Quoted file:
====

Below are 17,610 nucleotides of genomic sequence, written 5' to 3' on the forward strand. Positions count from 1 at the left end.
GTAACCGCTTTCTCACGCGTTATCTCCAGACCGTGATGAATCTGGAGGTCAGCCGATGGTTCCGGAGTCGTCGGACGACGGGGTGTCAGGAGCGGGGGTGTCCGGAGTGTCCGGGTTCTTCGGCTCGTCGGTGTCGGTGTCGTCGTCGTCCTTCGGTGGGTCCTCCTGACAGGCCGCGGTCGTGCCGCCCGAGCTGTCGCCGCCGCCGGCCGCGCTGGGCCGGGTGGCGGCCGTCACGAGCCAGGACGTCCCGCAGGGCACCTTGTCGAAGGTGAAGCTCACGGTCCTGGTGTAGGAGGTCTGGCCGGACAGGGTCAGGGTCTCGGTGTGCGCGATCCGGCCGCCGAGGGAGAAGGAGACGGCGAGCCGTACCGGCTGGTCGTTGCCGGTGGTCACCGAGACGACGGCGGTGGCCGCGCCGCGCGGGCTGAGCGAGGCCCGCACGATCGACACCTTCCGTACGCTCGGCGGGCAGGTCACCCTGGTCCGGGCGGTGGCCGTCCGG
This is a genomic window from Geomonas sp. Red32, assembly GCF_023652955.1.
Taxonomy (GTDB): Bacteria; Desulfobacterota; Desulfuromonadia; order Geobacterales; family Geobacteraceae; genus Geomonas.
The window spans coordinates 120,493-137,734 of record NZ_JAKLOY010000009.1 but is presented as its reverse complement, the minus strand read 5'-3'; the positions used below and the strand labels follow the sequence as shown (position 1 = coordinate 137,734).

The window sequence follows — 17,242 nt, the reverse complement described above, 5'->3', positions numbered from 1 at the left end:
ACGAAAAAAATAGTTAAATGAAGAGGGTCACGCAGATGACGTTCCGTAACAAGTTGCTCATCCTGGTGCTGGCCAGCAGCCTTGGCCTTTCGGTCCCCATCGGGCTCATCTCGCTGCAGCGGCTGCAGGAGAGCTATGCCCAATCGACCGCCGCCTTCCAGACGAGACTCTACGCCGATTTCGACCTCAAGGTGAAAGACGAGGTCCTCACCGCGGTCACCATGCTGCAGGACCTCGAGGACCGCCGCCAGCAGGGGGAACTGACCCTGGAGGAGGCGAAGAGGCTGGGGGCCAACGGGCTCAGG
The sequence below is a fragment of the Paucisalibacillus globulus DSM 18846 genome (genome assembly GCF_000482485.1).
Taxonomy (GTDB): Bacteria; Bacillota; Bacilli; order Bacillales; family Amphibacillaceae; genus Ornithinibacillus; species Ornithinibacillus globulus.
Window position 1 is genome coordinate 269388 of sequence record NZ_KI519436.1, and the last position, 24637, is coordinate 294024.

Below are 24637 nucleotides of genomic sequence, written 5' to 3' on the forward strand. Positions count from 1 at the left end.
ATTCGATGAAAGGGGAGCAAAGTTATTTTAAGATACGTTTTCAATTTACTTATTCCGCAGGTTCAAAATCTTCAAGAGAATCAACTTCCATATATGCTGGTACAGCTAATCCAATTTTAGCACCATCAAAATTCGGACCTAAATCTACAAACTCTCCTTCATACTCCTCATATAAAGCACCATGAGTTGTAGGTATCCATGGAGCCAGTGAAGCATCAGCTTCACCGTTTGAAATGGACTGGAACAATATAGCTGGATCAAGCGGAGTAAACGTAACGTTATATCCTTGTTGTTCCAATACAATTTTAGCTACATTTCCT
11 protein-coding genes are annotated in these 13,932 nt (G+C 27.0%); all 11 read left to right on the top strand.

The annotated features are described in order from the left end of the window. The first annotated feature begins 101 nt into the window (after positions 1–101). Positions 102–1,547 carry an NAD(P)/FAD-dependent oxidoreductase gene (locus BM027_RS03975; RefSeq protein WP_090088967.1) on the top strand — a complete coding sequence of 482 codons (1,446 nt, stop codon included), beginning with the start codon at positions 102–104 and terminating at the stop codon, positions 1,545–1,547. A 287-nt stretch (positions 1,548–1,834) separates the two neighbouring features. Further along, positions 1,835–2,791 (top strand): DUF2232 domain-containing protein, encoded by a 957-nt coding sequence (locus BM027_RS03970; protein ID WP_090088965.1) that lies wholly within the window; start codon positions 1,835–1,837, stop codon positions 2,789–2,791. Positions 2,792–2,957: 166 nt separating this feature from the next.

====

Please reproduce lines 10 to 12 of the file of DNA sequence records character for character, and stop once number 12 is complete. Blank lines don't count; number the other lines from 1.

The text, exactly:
Window position 1 is genome coordinate 269388 of sequence record NZ_KI519436.1, and the last position, 24637, is coordinate 294024.

Below are 24637 nucleotides of genomic sequence, written 5' to 3' on the forward strand. Positions count from 1 at the left end.
ATTCGATGAAAGGGGAGCAAAGTTATTTTAAGATACGTTTTCAATTTACTTATTCCGCAGGTTCAAAATCTTCAAGAGAATCAACTTCCATATATGCTGGTACAGCTAATCCAATTTTAGCACCATCAAAATTCGGACCTAAATCTACAAACTCTCCTTCATACTCCTCATATAAAGCACCATGAGTTGTAGGTATCCATGGAGCCAGTGAAGCATCAGCTTCACCGTTTGAAATGGACTGGAACAATATAGCTGGATCAAGCGGAGTAAACGTAACGTTATATCCTTGTTGTTCCAATACAATTTTAGCTACATTTCCT